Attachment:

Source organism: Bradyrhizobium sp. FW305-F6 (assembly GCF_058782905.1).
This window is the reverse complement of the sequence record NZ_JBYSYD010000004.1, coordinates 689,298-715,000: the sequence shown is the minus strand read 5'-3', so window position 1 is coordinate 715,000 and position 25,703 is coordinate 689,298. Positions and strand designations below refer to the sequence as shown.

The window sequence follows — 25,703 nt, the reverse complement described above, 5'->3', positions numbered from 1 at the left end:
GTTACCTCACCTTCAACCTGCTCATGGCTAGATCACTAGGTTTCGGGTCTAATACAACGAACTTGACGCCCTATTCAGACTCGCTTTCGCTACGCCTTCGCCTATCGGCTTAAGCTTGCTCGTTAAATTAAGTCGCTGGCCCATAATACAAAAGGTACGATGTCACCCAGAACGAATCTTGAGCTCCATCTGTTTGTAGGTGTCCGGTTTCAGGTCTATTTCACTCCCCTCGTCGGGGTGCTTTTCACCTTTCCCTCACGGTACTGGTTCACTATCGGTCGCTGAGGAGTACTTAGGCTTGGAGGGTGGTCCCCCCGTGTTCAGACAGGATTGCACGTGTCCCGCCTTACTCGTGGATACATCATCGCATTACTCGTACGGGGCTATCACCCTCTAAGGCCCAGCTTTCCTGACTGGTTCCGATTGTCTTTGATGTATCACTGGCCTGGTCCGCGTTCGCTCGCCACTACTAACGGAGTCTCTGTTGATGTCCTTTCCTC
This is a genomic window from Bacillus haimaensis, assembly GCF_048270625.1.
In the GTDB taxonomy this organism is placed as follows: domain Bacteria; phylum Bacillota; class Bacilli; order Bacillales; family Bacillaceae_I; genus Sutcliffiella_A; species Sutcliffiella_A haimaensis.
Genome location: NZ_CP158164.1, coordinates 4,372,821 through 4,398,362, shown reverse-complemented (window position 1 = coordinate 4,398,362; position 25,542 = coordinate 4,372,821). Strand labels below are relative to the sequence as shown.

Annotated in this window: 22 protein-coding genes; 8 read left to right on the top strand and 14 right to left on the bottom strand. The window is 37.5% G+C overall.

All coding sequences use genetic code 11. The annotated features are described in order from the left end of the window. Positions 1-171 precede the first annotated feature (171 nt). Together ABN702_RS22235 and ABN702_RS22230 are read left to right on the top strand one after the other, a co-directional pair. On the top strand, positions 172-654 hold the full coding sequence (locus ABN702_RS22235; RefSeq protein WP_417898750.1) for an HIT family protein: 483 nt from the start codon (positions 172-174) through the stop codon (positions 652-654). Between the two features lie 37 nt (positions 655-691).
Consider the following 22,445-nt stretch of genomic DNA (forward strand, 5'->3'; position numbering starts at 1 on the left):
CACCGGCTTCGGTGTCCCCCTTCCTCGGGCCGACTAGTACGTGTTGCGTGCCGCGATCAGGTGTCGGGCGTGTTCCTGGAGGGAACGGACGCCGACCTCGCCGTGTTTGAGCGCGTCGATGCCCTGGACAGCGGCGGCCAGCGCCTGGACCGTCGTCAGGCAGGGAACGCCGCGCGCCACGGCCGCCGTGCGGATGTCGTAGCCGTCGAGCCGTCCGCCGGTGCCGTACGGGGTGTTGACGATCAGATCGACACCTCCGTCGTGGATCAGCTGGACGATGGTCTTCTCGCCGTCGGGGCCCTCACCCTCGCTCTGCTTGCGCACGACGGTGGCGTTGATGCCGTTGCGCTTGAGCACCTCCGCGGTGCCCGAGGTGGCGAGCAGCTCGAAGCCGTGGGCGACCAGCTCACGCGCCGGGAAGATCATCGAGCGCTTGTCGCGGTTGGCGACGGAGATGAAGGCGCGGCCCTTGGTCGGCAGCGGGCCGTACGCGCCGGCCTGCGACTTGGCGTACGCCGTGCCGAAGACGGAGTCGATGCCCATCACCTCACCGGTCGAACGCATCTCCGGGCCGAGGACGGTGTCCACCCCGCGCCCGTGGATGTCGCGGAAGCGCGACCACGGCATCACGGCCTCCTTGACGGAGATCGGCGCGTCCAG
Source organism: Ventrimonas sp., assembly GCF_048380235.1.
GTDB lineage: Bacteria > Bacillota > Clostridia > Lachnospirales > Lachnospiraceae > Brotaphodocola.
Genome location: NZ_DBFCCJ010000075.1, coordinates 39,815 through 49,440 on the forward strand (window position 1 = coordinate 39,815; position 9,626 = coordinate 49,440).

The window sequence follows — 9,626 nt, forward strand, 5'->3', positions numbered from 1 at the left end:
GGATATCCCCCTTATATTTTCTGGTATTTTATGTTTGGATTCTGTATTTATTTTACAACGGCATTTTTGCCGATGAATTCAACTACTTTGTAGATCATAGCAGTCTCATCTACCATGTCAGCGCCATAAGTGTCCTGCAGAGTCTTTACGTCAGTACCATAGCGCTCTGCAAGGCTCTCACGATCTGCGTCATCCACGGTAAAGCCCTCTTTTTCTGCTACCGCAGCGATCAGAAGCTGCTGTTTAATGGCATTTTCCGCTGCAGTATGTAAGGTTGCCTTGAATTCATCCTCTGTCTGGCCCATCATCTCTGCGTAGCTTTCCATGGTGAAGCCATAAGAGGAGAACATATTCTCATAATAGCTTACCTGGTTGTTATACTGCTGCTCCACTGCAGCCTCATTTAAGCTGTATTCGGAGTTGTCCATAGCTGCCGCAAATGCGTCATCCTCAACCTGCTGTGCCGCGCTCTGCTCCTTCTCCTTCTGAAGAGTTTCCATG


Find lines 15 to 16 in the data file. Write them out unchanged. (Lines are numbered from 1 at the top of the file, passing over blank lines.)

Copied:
The window sequence follows — 9,626 nt, forward strand, 5'->3', positions numbered from 1 at the left end:
GGATATCCCCCTTATATTTTCTGGTATTTTATGTTTGGATTCTGTATTTATTTTACAACGGCATTTTTGCCGATGAATTCAACTACTTTGTAGATCATAGCAGTCTCATCTACCATGTCAGCGCCATAAGTGTCCTGCAGAGTCTTTACGTCAGTACCATAGCGCTCTGCAAGGCTCTCACGATCTGCGTCATCCACGGTAAAGCCCTCTTTTTCTGCTACCGCAGCGATCAGAAGCTGCTGTTTAATGGCATTTTCCGCTGCAGTATGTAAGGTTGCCTTGAATTCATCCTCTGTCTGGCCCATCATCTCTGCGTAGCTTTCCATGGTGAAGCCATAAGAGGAGAACATATTCTCATAATAGCTTACCTGGTTGTTATACTGCTGCTCCACTGCAGCCTCATTTAAGCTGTATTCGGAGTTGTCCATAGCTGCCGCAAATGCGTCATCCTCAACCTGCTGTGCCGCGCTCTGCTCCTTCTCCTTCTGAAGAGTTTCCATG